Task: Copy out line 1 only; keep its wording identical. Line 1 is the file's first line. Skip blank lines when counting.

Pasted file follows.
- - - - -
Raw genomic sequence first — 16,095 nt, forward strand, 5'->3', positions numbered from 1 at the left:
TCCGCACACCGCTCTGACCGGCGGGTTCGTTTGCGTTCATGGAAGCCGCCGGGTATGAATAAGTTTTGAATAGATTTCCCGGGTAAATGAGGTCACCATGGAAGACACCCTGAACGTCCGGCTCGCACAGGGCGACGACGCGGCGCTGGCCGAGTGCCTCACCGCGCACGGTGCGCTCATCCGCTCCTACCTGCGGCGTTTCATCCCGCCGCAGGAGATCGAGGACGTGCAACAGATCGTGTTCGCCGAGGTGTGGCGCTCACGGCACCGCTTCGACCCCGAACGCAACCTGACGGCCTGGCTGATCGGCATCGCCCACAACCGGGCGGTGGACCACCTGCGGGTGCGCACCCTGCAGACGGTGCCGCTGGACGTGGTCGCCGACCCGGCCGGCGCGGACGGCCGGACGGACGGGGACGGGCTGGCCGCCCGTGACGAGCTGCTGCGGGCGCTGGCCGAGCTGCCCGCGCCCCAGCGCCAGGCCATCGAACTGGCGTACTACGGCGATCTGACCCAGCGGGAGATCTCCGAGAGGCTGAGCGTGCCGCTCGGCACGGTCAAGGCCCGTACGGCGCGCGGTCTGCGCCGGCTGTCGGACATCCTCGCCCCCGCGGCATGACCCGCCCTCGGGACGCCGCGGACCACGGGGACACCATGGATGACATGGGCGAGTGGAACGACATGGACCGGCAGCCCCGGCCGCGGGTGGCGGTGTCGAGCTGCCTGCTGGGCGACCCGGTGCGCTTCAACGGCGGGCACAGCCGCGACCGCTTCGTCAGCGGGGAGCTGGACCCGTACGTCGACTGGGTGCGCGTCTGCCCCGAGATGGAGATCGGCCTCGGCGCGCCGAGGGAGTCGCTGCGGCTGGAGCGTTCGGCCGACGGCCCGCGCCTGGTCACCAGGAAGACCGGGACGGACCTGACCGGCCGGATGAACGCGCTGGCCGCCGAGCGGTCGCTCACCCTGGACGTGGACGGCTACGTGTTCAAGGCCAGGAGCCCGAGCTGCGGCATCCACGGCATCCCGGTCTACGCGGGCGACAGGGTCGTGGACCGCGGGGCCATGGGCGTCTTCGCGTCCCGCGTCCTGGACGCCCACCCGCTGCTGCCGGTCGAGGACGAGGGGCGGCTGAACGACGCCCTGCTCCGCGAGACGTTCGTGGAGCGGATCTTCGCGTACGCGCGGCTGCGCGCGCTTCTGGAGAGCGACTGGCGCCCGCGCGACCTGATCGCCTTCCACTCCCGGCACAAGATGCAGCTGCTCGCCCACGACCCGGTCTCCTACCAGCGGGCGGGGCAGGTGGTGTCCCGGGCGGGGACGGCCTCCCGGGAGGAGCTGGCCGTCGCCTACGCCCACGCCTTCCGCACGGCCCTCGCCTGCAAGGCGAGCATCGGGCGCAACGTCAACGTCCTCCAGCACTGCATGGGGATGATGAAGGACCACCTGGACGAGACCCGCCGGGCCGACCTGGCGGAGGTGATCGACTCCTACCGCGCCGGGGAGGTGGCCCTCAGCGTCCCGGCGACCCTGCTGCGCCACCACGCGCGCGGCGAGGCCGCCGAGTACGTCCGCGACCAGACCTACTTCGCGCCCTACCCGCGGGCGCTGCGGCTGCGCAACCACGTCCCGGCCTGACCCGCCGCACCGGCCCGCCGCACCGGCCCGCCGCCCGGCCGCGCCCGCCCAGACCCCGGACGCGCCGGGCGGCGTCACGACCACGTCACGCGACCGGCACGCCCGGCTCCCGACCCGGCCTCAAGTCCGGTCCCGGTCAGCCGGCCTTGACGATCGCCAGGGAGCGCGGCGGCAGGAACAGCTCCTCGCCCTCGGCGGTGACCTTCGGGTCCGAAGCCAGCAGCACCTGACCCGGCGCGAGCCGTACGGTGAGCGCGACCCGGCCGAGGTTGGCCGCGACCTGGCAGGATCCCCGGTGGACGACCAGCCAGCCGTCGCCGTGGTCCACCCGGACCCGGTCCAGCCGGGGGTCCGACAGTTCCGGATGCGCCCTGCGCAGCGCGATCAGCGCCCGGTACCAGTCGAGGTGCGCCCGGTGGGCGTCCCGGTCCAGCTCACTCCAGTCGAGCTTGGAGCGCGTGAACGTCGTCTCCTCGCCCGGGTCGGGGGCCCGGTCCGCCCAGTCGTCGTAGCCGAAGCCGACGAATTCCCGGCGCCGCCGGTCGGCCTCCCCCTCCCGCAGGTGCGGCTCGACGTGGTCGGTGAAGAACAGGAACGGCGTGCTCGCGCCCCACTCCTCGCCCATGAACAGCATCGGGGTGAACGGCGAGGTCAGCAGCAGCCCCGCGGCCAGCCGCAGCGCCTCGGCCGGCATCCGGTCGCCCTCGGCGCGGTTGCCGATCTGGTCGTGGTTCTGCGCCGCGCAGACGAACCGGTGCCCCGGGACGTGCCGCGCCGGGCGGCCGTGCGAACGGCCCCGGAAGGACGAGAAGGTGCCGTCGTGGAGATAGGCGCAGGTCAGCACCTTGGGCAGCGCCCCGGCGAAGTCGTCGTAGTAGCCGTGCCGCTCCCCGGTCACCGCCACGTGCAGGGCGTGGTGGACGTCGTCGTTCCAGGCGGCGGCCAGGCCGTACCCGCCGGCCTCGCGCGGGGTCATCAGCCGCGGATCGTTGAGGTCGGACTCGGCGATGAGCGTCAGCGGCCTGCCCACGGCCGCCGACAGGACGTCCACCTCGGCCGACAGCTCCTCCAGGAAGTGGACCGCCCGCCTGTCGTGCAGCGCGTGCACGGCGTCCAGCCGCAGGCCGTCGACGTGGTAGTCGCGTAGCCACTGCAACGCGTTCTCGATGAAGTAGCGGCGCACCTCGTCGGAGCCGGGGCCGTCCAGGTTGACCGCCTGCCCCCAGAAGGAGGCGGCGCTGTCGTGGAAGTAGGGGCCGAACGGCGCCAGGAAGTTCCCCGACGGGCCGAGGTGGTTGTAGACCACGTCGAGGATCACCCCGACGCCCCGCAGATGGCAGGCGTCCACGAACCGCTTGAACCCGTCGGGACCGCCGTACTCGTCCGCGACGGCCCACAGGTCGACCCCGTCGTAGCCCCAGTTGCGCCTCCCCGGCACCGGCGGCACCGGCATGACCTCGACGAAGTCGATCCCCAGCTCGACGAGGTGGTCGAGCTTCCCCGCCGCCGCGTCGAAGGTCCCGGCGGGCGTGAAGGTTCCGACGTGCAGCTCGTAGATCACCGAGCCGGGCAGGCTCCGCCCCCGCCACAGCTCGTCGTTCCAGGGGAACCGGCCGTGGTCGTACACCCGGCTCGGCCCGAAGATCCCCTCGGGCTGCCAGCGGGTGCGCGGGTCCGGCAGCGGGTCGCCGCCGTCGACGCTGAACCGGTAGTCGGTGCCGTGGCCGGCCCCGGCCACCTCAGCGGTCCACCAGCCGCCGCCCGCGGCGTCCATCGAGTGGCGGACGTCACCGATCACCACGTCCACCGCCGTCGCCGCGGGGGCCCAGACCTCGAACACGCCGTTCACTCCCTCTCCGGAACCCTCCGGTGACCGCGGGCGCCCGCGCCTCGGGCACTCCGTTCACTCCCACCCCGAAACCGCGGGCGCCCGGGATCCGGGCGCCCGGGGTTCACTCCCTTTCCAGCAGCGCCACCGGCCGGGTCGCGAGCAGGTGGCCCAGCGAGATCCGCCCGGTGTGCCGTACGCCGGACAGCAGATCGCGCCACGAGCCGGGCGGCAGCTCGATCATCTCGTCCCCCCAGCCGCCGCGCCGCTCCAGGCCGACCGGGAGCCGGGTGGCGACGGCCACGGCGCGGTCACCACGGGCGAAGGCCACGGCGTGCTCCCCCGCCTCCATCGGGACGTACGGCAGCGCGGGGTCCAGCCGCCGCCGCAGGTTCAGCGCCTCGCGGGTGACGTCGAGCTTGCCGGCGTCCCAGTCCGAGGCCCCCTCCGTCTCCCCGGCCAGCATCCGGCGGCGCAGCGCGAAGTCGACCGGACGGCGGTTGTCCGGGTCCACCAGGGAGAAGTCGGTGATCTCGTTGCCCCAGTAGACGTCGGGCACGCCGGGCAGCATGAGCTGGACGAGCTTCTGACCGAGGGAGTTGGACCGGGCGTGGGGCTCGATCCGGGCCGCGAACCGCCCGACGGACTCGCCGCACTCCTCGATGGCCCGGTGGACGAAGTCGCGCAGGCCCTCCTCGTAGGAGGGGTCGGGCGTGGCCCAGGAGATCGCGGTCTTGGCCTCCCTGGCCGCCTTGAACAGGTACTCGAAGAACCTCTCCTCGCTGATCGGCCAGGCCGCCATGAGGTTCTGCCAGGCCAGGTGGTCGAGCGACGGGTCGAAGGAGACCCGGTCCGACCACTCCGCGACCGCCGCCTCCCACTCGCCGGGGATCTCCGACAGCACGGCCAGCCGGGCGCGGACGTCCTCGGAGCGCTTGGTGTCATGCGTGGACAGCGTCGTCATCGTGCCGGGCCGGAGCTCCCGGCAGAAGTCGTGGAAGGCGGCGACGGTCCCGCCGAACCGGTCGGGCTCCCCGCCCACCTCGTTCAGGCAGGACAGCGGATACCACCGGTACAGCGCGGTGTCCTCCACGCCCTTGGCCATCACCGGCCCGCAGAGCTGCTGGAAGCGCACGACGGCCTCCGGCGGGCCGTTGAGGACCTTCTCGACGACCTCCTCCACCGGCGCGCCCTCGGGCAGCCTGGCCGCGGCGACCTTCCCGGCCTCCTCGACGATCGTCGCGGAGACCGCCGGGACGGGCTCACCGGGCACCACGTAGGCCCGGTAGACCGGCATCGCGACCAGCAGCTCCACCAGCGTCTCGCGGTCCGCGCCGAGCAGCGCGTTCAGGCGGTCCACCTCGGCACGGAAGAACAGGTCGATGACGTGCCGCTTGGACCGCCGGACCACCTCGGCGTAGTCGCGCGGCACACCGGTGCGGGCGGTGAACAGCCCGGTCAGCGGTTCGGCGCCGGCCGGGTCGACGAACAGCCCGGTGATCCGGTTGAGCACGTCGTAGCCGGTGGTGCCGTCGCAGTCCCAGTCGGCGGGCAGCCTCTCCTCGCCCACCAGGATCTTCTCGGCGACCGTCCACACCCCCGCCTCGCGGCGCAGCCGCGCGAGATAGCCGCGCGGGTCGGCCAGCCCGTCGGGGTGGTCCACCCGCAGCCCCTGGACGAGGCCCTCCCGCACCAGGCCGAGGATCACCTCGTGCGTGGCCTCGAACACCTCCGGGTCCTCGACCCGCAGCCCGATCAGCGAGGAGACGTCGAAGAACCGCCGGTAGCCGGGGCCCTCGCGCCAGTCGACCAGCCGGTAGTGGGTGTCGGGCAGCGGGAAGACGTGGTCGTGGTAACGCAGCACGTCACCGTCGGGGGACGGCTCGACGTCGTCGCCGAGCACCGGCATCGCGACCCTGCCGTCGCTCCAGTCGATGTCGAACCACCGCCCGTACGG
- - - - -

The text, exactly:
Raw genomic sequence first — 16,095 nt, forward strand, 5'->3', positions numbered from 1 at the left: